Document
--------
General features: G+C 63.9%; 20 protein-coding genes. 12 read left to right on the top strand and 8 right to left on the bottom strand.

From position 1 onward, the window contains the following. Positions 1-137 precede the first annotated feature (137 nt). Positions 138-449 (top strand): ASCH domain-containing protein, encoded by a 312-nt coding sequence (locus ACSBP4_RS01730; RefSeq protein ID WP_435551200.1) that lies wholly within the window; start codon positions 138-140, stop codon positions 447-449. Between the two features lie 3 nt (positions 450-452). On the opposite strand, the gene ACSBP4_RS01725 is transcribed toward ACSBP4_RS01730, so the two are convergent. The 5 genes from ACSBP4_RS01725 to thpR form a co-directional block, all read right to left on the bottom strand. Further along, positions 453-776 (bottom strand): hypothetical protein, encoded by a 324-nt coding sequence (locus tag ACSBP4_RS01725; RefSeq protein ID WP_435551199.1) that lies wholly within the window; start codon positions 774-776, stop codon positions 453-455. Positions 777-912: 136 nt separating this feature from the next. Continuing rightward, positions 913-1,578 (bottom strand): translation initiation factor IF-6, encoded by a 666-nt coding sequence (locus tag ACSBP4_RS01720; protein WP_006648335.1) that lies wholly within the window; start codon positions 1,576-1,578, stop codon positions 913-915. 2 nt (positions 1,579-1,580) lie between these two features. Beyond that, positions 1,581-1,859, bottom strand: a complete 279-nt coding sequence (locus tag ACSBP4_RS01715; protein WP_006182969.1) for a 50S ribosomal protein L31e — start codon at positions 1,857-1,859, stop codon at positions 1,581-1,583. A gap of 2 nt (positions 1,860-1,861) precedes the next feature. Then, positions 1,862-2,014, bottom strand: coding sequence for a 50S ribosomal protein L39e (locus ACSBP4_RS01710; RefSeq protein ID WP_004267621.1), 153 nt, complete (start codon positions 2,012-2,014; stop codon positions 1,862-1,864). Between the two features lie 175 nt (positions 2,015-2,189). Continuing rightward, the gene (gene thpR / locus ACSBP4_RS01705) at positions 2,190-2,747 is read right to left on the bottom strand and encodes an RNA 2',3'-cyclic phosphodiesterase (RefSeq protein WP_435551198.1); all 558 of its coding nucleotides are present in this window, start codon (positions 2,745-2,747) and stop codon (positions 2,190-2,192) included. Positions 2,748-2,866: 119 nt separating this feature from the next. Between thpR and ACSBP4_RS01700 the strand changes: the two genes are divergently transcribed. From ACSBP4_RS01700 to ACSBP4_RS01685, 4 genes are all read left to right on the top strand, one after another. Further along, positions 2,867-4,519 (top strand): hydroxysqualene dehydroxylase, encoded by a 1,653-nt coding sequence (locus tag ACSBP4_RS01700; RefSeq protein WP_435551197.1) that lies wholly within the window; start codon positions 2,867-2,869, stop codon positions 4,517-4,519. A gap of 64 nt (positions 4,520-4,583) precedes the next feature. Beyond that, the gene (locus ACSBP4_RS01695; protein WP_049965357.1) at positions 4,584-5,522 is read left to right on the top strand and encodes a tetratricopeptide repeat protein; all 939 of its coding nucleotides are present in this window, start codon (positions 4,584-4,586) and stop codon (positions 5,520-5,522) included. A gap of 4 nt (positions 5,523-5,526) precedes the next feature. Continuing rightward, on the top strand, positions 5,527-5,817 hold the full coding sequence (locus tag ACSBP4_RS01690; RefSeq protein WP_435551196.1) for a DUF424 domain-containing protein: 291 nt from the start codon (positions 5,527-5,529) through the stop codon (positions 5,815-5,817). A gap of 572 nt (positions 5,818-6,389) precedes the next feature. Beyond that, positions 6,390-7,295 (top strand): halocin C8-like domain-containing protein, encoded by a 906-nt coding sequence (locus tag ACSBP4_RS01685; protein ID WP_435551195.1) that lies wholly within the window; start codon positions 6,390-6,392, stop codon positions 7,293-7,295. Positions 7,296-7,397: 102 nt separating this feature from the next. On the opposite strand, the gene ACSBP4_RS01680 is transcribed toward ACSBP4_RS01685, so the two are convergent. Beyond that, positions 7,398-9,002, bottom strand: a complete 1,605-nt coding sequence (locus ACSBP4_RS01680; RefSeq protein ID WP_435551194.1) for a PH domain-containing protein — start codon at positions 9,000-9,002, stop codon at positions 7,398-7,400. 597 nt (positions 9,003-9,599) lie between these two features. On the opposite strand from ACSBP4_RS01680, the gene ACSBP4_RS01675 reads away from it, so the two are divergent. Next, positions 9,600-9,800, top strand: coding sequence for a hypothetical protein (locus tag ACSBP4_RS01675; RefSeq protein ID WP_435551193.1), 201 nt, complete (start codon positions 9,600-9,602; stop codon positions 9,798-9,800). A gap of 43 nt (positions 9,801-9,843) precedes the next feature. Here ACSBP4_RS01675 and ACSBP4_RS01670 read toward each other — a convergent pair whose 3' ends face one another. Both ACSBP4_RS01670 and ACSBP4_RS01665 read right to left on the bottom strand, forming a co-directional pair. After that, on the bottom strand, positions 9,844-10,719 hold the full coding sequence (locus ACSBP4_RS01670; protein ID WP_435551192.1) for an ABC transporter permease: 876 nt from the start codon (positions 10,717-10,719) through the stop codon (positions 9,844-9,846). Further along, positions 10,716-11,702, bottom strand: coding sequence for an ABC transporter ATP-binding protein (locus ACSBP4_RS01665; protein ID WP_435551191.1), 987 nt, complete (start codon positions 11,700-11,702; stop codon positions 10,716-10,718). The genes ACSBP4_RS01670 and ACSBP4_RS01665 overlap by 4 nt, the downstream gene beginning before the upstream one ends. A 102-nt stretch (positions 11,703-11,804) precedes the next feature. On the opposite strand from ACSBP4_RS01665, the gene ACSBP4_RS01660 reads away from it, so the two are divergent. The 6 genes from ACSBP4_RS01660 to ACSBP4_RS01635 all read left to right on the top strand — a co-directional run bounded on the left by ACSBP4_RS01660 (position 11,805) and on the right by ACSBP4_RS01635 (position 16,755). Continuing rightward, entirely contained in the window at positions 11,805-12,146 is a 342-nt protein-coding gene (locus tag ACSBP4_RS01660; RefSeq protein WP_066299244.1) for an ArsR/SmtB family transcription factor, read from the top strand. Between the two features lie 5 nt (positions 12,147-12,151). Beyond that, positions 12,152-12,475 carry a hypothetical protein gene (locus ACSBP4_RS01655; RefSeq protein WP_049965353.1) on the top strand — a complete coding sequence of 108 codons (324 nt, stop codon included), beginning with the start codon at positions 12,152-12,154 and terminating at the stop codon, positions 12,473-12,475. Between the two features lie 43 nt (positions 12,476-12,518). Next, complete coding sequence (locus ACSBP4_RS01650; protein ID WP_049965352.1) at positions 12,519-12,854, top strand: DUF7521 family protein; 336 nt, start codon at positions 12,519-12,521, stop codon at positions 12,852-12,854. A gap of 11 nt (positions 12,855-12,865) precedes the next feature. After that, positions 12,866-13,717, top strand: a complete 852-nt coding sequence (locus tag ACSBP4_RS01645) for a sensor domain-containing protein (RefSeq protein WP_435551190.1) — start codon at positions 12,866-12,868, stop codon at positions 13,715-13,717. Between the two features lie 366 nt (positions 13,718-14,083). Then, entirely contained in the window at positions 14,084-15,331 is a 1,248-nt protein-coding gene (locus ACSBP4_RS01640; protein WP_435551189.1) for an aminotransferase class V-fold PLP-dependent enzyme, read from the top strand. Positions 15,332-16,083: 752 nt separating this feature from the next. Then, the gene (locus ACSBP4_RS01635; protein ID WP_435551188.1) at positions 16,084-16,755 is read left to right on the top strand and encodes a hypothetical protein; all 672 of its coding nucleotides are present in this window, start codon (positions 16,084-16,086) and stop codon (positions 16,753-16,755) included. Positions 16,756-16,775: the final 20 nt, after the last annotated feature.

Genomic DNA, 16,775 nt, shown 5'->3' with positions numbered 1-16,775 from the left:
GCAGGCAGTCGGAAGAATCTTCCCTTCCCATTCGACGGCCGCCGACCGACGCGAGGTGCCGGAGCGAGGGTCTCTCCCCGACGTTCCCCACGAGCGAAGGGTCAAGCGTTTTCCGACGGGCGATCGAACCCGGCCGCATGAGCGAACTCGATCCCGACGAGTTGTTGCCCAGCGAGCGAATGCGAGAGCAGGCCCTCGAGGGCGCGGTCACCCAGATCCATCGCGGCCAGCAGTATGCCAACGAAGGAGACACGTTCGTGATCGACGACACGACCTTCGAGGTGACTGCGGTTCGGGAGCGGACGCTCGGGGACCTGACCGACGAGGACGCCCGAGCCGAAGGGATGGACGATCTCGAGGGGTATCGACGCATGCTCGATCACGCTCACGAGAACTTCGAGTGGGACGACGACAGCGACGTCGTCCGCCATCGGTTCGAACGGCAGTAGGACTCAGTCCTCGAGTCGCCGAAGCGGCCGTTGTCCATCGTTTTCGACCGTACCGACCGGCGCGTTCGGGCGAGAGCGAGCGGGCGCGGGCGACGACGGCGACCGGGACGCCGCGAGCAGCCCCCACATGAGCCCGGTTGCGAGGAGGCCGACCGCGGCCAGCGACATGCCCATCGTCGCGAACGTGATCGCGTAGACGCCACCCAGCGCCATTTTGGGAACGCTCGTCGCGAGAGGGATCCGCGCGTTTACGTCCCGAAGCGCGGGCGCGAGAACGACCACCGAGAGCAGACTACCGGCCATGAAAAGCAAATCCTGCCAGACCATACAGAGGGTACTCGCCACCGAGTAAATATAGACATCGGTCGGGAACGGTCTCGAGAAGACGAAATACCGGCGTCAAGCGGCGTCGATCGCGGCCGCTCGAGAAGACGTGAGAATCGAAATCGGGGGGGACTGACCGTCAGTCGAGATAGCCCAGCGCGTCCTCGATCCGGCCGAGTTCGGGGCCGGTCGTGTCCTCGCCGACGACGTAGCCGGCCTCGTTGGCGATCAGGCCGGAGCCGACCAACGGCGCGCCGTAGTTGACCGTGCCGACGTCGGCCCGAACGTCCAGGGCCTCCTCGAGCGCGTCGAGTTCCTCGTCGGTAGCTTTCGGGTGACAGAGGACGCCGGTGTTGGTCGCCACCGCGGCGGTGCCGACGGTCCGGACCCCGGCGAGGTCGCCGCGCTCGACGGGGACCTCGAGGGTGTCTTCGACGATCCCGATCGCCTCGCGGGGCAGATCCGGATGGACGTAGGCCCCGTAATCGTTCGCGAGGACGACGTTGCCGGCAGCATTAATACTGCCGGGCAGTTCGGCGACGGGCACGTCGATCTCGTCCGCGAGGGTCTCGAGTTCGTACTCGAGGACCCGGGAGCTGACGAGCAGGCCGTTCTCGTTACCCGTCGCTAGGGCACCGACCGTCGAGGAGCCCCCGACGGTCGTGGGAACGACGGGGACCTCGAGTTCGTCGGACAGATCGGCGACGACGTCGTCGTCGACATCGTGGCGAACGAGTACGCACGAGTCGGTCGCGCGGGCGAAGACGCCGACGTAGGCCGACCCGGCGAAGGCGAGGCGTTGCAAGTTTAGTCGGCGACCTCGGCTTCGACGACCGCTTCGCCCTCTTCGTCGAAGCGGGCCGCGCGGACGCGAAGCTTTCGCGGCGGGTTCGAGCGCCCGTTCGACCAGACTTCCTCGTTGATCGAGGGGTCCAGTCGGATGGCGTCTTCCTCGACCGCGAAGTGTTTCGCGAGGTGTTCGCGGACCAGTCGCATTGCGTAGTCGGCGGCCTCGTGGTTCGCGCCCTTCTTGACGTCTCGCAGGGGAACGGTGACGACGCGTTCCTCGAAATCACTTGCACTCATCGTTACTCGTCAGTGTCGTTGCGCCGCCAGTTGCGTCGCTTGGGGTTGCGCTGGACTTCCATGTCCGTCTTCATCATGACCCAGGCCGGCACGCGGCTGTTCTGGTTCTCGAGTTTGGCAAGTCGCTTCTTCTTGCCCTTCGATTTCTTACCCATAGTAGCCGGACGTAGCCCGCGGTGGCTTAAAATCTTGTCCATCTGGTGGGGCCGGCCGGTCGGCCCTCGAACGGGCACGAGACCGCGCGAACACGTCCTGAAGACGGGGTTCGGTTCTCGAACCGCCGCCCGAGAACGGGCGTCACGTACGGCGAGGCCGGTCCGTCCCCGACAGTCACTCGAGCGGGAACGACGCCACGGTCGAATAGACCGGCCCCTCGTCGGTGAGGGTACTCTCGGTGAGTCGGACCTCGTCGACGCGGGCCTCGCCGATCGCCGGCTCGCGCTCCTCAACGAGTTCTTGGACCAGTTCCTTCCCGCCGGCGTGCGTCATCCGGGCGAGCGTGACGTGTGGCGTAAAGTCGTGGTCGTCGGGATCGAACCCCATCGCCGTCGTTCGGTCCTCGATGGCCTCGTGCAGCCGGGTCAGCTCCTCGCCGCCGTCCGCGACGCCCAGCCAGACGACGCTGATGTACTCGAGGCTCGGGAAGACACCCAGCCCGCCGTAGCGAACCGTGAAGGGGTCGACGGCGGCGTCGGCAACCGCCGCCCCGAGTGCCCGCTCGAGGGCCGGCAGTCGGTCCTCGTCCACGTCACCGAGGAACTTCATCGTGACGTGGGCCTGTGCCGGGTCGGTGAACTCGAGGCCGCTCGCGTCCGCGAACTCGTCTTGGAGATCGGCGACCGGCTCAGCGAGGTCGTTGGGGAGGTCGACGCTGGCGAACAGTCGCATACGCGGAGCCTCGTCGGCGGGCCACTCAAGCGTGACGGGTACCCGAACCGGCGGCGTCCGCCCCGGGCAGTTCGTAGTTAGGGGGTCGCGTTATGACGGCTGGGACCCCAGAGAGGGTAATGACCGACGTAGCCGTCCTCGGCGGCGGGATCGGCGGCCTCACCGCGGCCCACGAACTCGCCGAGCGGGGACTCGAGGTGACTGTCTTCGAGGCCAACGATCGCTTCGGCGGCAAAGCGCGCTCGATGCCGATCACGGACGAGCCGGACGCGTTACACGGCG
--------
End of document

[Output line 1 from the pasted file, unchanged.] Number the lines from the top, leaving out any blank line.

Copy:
General features: G+C 63.9%; 20 protein-coding genes. 12 read left to right on the top strand and 8 right to left on the bottom strand.